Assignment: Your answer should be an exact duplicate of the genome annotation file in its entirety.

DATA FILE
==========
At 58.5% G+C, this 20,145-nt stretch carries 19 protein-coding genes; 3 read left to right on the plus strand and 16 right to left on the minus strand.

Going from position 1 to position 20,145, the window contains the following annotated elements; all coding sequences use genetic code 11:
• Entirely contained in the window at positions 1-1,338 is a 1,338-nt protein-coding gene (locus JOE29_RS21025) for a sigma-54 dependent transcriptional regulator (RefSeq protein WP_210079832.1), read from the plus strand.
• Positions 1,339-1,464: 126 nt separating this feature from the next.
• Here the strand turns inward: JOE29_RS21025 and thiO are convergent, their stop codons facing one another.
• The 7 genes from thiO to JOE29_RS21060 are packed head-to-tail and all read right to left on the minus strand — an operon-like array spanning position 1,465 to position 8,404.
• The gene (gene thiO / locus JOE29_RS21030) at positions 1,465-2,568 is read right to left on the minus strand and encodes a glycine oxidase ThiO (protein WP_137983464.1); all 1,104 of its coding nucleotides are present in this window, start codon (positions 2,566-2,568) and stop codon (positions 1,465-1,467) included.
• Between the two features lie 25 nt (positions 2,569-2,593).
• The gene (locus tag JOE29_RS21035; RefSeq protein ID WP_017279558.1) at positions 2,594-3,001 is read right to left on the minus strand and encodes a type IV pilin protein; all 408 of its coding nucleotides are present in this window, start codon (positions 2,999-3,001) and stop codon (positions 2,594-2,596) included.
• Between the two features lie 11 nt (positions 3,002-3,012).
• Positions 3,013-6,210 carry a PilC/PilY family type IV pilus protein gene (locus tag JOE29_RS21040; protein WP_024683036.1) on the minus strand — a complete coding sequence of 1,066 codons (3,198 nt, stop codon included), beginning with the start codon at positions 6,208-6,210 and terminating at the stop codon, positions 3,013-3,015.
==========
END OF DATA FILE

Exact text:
At 58.5% G+C, this 20,145-nt stretch carries 19 protein-coding genes; 3 read left to right on the plus strand and 16 right to left on the minus strand.

Going from position 1 to position 20,145, the window contains the following annotated elements; all coding sequences use genetic code 11:
• Entirely contained in the window at positions 1-1,338 is a 1,338-nt protein-coding gene (locus JOE29_RS21025) for a sigma-54 dependent transcriptional regulator (RefSeq protein WP_210079832.1), read from the plus strand.
• Positions 1,339-1,464: 126 nt separating this feature from the next.
• Here the strand turns inward: JOE29_RS21025 and thiO are convergent, their stop codons facing one another.
• The 7 genes from thiO to JOE29_RS21060 are packed head-to-tail and all read right to left on the minus strand — an operon-like array spanning position 1,465 to position 8,404.
• The gene (gene thiO / locus JOE29_RS21030) at positions 1,465-2,568 is read right to left on the minus strand and encodes a glycine oxidase ThiO (protein WP_137983464.1); all 1,104 of its coding nucleotides are present in this window, start codon (positions 2,566-2,568) and stop codon (positions 1,465-1,467) included.
• Between the two features lie 25 nt (positions 2,569-2,593).
• The gene (locus tag JOE29_RS21035; RefSeq protein ID WP_017279558.1) at positions 2,594-3,001 is read right to left on the minus strand and encodes a type IV pilin protein; all 408 of its coding nucleotides are present in this window, start codon (positions 2,999-3,001) and stop codon (positions 2,594-2,596) included.
• Between the two features lie 11 nt (positions 3,002-3,012).
• Positions 3,013-6,210 carry a PilC/PilY family type IV pilus protein gene (locus tag JOE29_RS21040; protein WP_024683036.1) on the minus strand — a complete coding sequence of 1,066 codons (3,198 nt, stop codon included), beginning with the start codon at positions 6,208-6,210 and terminating at the stop codon, positions 3,013-3,015.